Here is a run down of key regulations for disposing of hazardous pharmaceutical waste, per the federal guidelines.
With an aging population and the use of more drugs than ever to treat disease today, there is a growing concern around the amount of those same pharmaceuticals being found in the soil, drinking water and leading to human health and environmental concerns. At the state, federal and local level, efforts are being put in place to regulate and improve medical waste disposal and in particular hazardous pharmaceutical waste.
While it’s important for any industry that must come in contact with sharps to safely handle and dispose of matter, when the sharps contain pharmaceuticals such as drug formulations or other potentially dangerous chemical matter, it adds another level of specialized care throughout the disposal process.
Some of the most common sharps disposal methods include autoclaving an incineration through the help of professional haulers who know what to do with the waste once they pick it up.
Pharmaceutical hazardous waste can be liquid or solid and classified as P,U and D types. This can be anything with chemotherapy agents in it, vaccines, bulk powders, drugs with other active ingredients in them and anything containing amounts of chromium, selenium, cadmium or other chemicals in them. Some common examples include nicotine and warfarin, for example.
With hazardous pharmaceutical waste, there’s the potential of passing infectious diseases as well as the fact that corrosive chemicals and lethal medications threatening to humans and the environment are contained in this waste. This is the reason it must be handled differently than other solid waste and why simply using a common sharps container is not sufficient.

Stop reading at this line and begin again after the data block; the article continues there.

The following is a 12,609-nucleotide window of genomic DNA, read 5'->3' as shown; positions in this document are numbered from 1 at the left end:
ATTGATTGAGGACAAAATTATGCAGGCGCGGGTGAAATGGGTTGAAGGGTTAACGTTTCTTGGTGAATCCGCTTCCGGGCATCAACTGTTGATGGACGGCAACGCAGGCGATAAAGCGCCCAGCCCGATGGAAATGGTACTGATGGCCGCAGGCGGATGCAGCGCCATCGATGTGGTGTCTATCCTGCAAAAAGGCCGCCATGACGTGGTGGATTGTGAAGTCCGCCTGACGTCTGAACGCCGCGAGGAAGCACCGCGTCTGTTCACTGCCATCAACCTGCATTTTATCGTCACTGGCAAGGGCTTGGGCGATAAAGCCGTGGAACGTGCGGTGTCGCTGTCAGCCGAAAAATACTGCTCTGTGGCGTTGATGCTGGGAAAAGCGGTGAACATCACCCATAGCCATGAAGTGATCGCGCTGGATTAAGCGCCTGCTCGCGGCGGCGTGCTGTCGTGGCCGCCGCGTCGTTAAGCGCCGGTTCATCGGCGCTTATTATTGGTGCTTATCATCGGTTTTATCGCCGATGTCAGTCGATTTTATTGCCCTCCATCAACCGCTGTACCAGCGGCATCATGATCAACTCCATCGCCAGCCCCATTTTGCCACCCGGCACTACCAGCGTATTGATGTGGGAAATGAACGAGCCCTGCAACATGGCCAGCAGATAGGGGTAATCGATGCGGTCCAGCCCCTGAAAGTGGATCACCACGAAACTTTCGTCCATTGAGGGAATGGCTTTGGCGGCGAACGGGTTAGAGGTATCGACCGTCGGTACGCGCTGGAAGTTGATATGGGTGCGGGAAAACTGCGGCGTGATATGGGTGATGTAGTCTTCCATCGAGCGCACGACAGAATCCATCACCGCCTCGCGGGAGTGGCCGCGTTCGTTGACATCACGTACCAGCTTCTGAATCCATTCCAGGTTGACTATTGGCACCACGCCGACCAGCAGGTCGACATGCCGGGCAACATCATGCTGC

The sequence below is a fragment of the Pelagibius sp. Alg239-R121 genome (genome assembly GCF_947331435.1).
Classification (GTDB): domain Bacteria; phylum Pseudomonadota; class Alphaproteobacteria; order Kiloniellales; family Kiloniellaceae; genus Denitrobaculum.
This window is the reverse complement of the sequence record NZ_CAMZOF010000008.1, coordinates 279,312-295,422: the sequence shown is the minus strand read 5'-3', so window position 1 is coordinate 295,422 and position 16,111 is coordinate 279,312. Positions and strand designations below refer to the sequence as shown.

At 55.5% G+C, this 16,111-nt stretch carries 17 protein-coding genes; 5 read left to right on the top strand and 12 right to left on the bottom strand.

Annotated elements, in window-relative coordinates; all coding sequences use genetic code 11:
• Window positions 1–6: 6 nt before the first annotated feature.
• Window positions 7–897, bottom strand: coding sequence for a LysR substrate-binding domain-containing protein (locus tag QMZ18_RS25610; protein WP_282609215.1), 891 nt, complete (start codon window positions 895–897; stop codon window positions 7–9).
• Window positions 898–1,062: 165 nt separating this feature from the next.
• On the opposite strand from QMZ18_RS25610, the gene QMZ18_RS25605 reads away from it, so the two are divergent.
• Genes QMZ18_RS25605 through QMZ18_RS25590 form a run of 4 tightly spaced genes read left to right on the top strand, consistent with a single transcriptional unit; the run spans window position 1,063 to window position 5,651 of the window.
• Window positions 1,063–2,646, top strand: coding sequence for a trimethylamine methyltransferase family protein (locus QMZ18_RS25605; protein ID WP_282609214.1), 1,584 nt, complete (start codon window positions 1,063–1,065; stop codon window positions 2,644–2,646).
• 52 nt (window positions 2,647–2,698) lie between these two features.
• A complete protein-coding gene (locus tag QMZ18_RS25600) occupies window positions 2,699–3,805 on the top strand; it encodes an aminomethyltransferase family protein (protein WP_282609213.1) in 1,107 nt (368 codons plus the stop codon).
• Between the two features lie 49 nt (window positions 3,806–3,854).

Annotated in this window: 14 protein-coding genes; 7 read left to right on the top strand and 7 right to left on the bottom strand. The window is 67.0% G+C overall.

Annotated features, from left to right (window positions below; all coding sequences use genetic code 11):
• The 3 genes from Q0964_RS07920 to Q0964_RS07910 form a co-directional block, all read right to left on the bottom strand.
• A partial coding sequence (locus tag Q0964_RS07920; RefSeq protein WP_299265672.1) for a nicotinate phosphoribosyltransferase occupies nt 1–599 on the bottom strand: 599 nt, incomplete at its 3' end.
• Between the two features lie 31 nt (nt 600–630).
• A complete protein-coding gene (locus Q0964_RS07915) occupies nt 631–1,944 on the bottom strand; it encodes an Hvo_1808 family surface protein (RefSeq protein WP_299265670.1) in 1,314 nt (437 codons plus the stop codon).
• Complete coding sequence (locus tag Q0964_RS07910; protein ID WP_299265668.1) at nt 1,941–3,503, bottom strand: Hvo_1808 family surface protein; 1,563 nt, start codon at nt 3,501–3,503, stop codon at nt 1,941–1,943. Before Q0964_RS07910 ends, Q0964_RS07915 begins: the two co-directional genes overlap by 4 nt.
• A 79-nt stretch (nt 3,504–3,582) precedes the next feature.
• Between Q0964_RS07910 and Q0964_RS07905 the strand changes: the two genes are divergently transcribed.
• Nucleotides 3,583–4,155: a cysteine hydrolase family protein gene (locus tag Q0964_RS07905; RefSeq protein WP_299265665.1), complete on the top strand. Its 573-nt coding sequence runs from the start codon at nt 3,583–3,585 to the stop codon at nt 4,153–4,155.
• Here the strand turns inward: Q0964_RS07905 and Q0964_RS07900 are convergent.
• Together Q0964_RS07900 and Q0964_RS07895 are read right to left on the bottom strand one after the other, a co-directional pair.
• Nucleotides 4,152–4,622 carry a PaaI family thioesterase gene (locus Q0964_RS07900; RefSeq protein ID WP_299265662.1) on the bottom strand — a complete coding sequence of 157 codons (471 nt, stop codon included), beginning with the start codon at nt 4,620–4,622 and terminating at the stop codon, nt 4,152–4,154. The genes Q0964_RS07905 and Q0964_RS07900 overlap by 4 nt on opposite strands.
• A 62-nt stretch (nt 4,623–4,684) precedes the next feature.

Waste segregation containers play an important role in the separation of pharmaceutical waste. Yellow containers are used for tossing things like gloves, gowns and empty syringes that only have trace amounts of the original dose (less than 3 percent) in them. Purple containers and black containers are also used. Here is where hazardous and infectious wastes are kept. This waste has live vaccines, toxic drugs and the above mentioned matter within it.
Transportation and haul away of this matter is also important in the disposal process. A special tracking process – the manifest system- is used to ensure that hazardous chemical waste is in fact handled and discarded of properly with a proof on file for compliance.
In the final destruction steps, the hazardous pharmaceutical waste must be incinerated at an approved facility. The process includes burning the waste at temperatures high enough to break the chemicals down and releasing only water vapor into the environment, and not the toxic fumes it creates.
Regardless of how hazardous waste is being discarded, the fact remains that careful steps must to be taken throughout the entire process to keep everyone exposed to the hazardous sharps and the pharmaceutical waste contained within them safe.
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